Cultural change is never merely a matter of different taste sensations and menus.
Ask Mark Dixon, an award-winning English chef.
Soon after posting his restaurant’s Valentine’s Day menu on Facebook in January he started getting death threats. For 50 British pounds per person, he offered diners a specialty tasting menu that included grilled halibut, vodka cured salmon, foie gras, and chicken liver parfait. Soon after posting the menu, the restaurant was reportedly bombarded with phone calls, threats, and fake reservations. Vegans—who only eat food with zero animal products—were offended. Who would have thought that people who prefer pinto beans and beet to red meat could be dangerous?
Mr. Dixon decided not to test the reality of the threats and canceled the feast.
Get used to it. The culture has changed and food ‘police’ are on the ascendancy.
I met my first Vegan friend over thirty years ago when we were hiking the mountains of South Africa. As we hiked many trails over the years I came to know him as a gentle soul. Though he would rarely share food out of my billycan his veganism was, if not entirely private, never a cause of friction. He did not make a big fuss about his or anyone else’s food choices. Evan was nominally Jewish but Veganism was his real religion.
In a few short decades the Christian cultural consensus has dissolved into a mélange of flavors and extremes. A couple years ago I remember sitting to a meal in Korea beside a colleague from England, a flower child of the sixties, raised on the Beatles and Bolshevism. Unlike Evan, of three decades earlier, my colleague objected strenuously to the food choices of everyone else at the table. We smiled uncomfortably but did not indulge his delusion even when he raised his voice in fury. We tucked into the mutton. “Murderers,” he muttered.
Do not touch, do not taste, is the cry of the new age. The reason is not merely health related. Increasingly the type of food one eats is couched in religious terms. Why, some wonder, would any righteous person consume the flesh of dead animals when they could instead consume creatures that live on light, such as plants?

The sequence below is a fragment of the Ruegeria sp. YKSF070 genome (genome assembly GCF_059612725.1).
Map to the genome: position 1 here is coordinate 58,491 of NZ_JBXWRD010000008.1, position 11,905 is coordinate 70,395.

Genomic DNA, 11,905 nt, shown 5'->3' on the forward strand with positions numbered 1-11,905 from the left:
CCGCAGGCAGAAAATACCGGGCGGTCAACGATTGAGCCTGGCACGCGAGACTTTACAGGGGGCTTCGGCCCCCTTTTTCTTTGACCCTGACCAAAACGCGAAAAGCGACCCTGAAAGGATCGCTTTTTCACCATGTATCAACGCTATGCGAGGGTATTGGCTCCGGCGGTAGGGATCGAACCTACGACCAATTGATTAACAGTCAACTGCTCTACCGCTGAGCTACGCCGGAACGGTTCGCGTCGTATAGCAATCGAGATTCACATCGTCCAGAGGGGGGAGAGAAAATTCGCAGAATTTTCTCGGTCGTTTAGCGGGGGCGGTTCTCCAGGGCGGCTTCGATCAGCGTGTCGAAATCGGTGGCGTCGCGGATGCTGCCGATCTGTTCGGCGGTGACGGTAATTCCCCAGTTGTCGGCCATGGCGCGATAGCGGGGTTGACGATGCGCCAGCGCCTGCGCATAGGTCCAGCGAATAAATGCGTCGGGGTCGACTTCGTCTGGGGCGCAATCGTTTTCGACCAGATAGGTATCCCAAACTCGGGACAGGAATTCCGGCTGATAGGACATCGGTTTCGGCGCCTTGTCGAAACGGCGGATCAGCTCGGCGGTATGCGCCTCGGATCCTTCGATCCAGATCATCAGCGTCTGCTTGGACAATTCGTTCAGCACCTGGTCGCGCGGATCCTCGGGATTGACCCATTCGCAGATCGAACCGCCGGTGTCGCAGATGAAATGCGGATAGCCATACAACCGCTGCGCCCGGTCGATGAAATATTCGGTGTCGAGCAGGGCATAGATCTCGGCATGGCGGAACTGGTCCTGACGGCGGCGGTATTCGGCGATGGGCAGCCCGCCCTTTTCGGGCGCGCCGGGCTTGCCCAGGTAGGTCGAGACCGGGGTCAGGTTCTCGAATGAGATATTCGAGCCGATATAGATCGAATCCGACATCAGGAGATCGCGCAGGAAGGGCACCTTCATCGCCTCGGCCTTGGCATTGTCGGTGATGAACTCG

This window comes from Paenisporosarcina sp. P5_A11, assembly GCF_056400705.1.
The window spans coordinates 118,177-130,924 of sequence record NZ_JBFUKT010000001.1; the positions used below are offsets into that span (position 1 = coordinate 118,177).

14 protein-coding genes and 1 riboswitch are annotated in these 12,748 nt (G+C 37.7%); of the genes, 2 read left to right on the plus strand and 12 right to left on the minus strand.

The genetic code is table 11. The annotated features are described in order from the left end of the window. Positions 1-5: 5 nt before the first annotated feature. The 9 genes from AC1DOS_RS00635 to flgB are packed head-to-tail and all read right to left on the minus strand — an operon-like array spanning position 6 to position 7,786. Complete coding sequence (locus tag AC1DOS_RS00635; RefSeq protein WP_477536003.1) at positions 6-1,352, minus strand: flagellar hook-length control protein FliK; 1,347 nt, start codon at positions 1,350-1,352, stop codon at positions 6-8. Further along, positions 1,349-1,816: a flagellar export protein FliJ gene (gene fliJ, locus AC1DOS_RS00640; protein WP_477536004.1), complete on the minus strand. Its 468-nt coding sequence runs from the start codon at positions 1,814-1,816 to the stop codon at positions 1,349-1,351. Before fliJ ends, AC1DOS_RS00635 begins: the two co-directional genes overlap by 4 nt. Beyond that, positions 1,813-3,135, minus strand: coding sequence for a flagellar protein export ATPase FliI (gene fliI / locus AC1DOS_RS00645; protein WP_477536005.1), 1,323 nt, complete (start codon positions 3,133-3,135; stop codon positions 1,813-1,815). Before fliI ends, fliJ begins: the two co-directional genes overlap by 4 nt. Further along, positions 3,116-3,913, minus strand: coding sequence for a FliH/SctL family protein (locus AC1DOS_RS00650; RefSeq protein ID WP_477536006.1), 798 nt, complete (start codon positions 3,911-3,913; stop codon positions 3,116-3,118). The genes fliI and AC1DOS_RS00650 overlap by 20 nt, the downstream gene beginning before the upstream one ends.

A similar “higher life” heresy plagued the early church. God’s Word says (Colossians 2:20–23), “Therefore, if you died with Christ from the basic principles of the world, why, as though living in the world, do you subject yourselves to regulations—‘Do not touch, do not taste, do not handle,’ which all concern things which perish with the using—according to the commandments and doctrines of men? These things indeed have an appearance of wisdom in self-imposed religion, false humility, and neglect of the body, but are of no value against the indulgence of the flesh.”
In other words, food does not make one righteous or unrighteous. That Christian position is being eroded in this culture because people are turning from Christ and increasingly looking to Mother Nature, and her fruits, for spiritual nourishment. They believe that food choice does bear on spiritual righteousness.
If nations continue to turn from Christianity, how can they reasonably expect to continue to enjoy the social, political, and economic fruits of Christianity. Liberty and freedom are not fruits that spring up from any kind of soil. Let us not forget that tyranny is the opposite of liberty, but “where the Spirit of the Lord is, there is liberty” (2 Corinthians 3:17).
Those who cheer on the loss of Christian cultural consensus are delusional if they think it will lead to a sweeter world. I’m afraid that we lose much more than Mr. Dixon’s feast. Those who threatened his life over his ‘impure’ food choices share something with others who are just plain old control freaks, such as former New York Mayor Michael Bloomberg. In New York Bloomberg banned all kinds of foods including food donations to homeless shelters since bureaucrats couldn’t guarantee approved levels of fats, sugars, and other nutrients. This growing obsession with food, the disapproval and bullying of those who don’t eat right, promises more intimidation, threats, and rules. It promises an overgrowth of poisonous food Nazis.
Ironically, older National Socialists wanted a return to earth focused diets—a 1930s-era Nazi slogan proclaimed, “Nutrition is not a private matter!” The new order agrees. It’s not just a matter of what is on the menu.